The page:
Since Arizona inserted Khalil Tate into the starting lineup at quarterback, opposing defenses haven’t been able to contain him.
His numbers, especially on the ground, have been absurd. In his six starts (five Arizona wins), Tate has 1,207 rushing yards and 13 touchdowns. That’s an average of 201.2 rushing yards per game.
So can Oregon do to buck the trend when the 7-3 Wildcats come to Autzen Stadium on Saturday night?
“Pray,” Ducks coach Willie Taggart said with a laugh.
All jokes aside, Taggart said defending a dynamic running quarterback like Tate comes down to discipline and keeping things simple.
“No one’s stopped him yet this year. He’s a heck of a talent. Big time football player and he’s really good with the ball in his hand,” Taggart said. “Defensively, we’ve got to be disciplined and make sure we do a good job of wrapping up and getting everybody to the ball. We’ve got to run to the ball.
“Probably the most important thing is we’ve got to get lined up. You see in a lot of the big plays they make, defenses aren’t aligned right because of the tempo and they’re not getting set up. I don’t think you can complicate things trying to defend. I think that will get you, too, when you ask your guy to do too much and then they don’t do anything right.”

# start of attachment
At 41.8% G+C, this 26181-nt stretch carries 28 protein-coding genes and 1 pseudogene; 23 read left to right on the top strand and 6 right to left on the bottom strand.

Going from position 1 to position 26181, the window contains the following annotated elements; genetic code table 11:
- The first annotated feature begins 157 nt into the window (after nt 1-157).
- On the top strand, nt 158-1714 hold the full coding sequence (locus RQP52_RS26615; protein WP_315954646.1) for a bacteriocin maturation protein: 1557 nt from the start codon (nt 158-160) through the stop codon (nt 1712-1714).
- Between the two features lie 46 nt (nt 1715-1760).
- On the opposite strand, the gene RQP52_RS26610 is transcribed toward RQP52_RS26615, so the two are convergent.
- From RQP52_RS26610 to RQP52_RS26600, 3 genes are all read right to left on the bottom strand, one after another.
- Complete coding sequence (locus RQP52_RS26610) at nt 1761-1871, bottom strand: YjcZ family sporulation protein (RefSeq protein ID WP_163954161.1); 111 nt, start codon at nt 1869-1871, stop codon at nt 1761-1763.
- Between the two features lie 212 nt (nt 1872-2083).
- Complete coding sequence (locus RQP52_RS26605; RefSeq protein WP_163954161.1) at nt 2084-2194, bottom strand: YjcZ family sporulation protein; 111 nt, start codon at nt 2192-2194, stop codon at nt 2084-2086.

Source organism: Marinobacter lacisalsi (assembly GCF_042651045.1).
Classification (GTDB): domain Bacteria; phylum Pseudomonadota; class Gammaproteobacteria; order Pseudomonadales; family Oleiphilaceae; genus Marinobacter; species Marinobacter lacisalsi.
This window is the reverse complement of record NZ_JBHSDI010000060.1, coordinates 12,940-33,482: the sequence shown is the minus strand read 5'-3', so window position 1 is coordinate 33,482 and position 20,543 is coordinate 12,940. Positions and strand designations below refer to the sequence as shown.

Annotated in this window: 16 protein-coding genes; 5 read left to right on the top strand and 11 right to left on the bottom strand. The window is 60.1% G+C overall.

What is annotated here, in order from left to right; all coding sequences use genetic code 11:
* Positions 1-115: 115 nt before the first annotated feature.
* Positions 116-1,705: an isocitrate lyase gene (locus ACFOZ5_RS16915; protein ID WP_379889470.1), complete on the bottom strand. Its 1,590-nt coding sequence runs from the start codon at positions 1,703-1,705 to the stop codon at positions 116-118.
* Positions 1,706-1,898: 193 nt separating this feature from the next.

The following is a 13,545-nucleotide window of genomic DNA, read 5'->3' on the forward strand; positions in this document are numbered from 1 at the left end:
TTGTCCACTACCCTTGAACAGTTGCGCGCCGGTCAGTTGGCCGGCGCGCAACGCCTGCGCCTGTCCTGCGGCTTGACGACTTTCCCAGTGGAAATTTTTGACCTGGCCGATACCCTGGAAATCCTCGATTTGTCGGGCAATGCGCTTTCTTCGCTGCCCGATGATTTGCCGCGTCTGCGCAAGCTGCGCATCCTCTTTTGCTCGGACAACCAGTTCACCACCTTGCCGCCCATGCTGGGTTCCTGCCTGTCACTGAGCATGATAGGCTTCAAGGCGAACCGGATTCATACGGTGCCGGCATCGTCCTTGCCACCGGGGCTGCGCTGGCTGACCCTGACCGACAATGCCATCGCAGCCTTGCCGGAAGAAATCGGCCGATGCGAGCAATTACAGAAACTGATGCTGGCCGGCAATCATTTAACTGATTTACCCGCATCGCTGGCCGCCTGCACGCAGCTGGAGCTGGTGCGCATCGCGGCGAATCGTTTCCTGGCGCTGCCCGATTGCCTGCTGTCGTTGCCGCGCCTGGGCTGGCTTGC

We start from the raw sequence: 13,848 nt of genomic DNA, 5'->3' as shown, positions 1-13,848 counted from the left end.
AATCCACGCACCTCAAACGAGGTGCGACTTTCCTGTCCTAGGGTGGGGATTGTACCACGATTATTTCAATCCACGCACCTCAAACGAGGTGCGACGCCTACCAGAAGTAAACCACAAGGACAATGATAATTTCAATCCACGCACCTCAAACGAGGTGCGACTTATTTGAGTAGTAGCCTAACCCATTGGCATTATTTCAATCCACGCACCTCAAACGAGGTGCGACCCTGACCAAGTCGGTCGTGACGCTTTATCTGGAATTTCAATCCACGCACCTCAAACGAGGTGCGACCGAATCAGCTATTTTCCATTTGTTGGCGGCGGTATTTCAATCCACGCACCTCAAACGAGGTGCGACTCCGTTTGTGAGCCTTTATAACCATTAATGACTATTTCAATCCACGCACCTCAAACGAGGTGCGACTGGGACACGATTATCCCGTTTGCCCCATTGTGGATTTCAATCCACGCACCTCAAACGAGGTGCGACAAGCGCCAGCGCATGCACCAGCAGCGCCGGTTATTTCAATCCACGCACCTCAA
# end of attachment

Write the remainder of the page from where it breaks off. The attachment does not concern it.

Taggart said cleaning up the team’s tackling was a big point of emphasis during the bye week. Taggart also hopes the Ducks will see the return of quarterback Justin Herbert to the lineup against Arizona. Herbert broke his collarbone in the win over Cal on Sept. 30 and hasn’t played since.
Oregon was 4-1 after the Cal game but has lost four of its last five without Herbert in the lineup. At 5-5, the Ducks need a win over Arizona or rival Oregon State to reach a bowl game in Taggart’s first season, a nice step in the right direction after going 4-8 last year.
Taggart believes things can get back on track against the Wildcats.
“If we’re on the top of our game and play with a lot of emotion and passion and discipline, then we’ll have a chance.”
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